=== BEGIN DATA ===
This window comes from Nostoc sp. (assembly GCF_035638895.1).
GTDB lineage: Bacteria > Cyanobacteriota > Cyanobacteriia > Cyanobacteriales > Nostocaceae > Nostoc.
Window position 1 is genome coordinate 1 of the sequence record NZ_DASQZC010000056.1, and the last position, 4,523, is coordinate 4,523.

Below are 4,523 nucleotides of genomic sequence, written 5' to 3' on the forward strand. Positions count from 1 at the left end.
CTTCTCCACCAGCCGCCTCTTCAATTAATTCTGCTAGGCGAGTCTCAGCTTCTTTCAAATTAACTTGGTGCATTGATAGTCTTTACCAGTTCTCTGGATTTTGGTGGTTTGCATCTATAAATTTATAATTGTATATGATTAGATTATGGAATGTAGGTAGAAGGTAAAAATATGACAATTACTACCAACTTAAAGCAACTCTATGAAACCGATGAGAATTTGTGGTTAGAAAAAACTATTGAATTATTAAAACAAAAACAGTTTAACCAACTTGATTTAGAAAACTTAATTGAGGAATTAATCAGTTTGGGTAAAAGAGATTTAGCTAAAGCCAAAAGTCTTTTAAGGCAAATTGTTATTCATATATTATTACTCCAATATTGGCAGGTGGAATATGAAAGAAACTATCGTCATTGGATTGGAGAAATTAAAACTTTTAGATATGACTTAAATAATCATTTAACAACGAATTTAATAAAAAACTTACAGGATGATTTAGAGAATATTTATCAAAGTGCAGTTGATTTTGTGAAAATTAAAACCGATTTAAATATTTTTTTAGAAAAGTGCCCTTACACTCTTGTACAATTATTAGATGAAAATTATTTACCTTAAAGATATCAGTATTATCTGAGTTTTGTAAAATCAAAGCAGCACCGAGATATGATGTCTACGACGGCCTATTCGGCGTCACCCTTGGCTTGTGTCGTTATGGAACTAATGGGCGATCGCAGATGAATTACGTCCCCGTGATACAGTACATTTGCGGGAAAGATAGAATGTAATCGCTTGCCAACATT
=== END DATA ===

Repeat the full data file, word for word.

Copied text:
This window comes from Nostoc sp. (assembly GCF_035638895.1).
GTDB lineage: Bacteria > Cyanobacteriota > Cyanobacteriia > Cyanobacteriales > Nostocaceae > Nostoc.
Window position 1 is genome coordinate 1 of the sequence record NZ_DASQZC010000056.1, and the last position, 4,523, is coordinate 4,523.

Below are 4,523 nucleotides of genomic sequence, written 5' to 3' on the forward strand. Positions count from 1 at the left end.
CTTCTCCACCAGCCGCCTCTTCAATTAATTCTGCTAGGCGAGTCTCAGCTTCTTTCAAATTAACTTGGTGCATTGATAGTCTTTACCAGTTCTCTGGATTTTGGTGGTTTGCATCTATAAATTTATAATTGTATATGATTAGATTATGGAATGTAGGTAGAAGGTAAAAATATGACAATTACTACCAACTTAAAGCAACTCTATGAAACCGATGAGAATTTGTGGTTAGAAAAAACTATTGAATTATTAAAACAAAAACAGTTTAACCAACTTGATTTAGAAAACTTAATTGAGGAATTAATCAGTTTGGGTAAAAGAGATTTAGCTAAAGCCAAAAGTCTTTTAAGGCAAATTGTTATTCATATATTATTACTCCAATATTGGCAGGTGGAATATGAAAGAAACTATCGTCATTGGATTGGAGAAATTAAAACTTTTAGATATGACTTAAATAATCATTTAACAACGAATTTAATAAAAAACTTACAGGATGATTTAGAGAATATTTATCAAAGTGCAGTTGATTTTGTGAAAATTAAAACCGATTTAAATATTTTTTTAGAAAAGTGCCCTTACACTCTTGTACAATTATTAGATGAAAATTATTTACCTTAAAGATATCAGTATTATCTGAGTTTTGTAAAATCAAAGCAGCACCGAGATATGATGTCTACGACGGCCTATTCGGCGTCACCCTTGGCTTGTGTCGTTATGGAACTAATGGGCGATCGCAGATGAATTACGTCCCCGTGATACAGTACATTTGCGGGAAAGATAGAATGTAATCGCTTGCCAACATT